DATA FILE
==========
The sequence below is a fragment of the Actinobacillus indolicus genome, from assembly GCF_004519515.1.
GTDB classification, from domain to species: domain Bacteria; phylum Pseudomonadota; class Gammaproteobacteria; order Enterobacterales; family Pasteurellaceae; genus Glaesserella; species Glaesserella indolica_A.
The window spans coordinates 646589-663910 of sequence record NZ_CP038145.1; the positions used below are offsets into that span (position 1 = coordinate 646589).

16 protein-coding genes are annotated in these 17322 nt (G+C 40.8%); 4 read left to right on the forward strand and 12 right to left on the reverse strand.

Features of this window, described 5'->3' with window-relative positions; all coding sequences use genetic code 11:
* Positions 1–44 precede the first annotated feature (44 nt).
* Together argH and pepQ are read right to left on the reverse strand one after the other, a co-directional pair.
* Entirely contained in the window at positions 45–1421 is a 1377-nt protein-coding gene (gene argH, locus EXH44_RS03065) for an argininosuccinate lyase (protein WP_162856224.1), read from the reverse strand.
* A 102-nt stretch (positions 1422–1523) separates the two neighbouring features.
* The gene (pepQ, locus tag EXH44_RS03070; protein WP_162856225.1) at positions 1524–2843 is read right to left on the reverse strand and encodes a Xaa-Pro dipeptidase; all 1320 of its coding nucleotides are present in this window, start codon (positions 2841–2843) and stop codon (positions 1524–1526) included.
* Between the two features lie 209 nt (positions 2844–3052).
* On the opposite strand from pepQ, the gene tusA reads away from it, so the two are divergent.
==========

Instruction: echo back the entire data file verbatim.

The sequence below is a fragment of the Actinobacillus indolicus genome, from assembly GCF_004519515.1.
GTDB classification, from domain to species: domain Bacteria; phylum Pseudomonadota; class Gammaproteobacteria; order Enterobacterales; family Pasteurellaceae; genus Glaesserella; species Glaesserella indolica_A.
The window spans coordinates 646589-663910 of sequence record NZ_CP038145.1; the positions used below are offsets into that span (position 1 = coordinate 646589).

16 protein-coding genes are annotated in these 17322 nt (G+C 40.8%); 4 read left to right on the forward strand and 12 right to left on the reverse strand.

Features of this window, described 5'->3' with window-relative positions; all coding sequences use genetic code 11:
* Positions 1–44 precede the first annotated feature (44 nt).
* Together argH and pepQ are read right to left on the reverse strand one after the other, a co-directional pair.
* Entirely contained in the window at positions 45–1421 is a 1377-nt protein-coding gene (gene argH, locus EXH44_RS03065) for an argininosuccinate lyase (protein WP_162856224.1), read from the reverse strand.
* A 102-nt stretch (positions 1422–1523) separates the two neighbouring features.
* The gene (pepQ, locus tag EXH44_RS03070; protein WP_162856225.1) at positions 1524–2843 is read right to left on the reverse strand and encodes a Xaa-Pro dipeptidase; all 1320 of its coding nucleotides are present in this window, start codon (positions 2841–2843) and stop codon (positions 1524–1526) included.
* Between the two features lie 209 nt (positions 2844–3052).
* On the opposite strand from pepQ, the gene tusA reads away from it, so the two are divergent.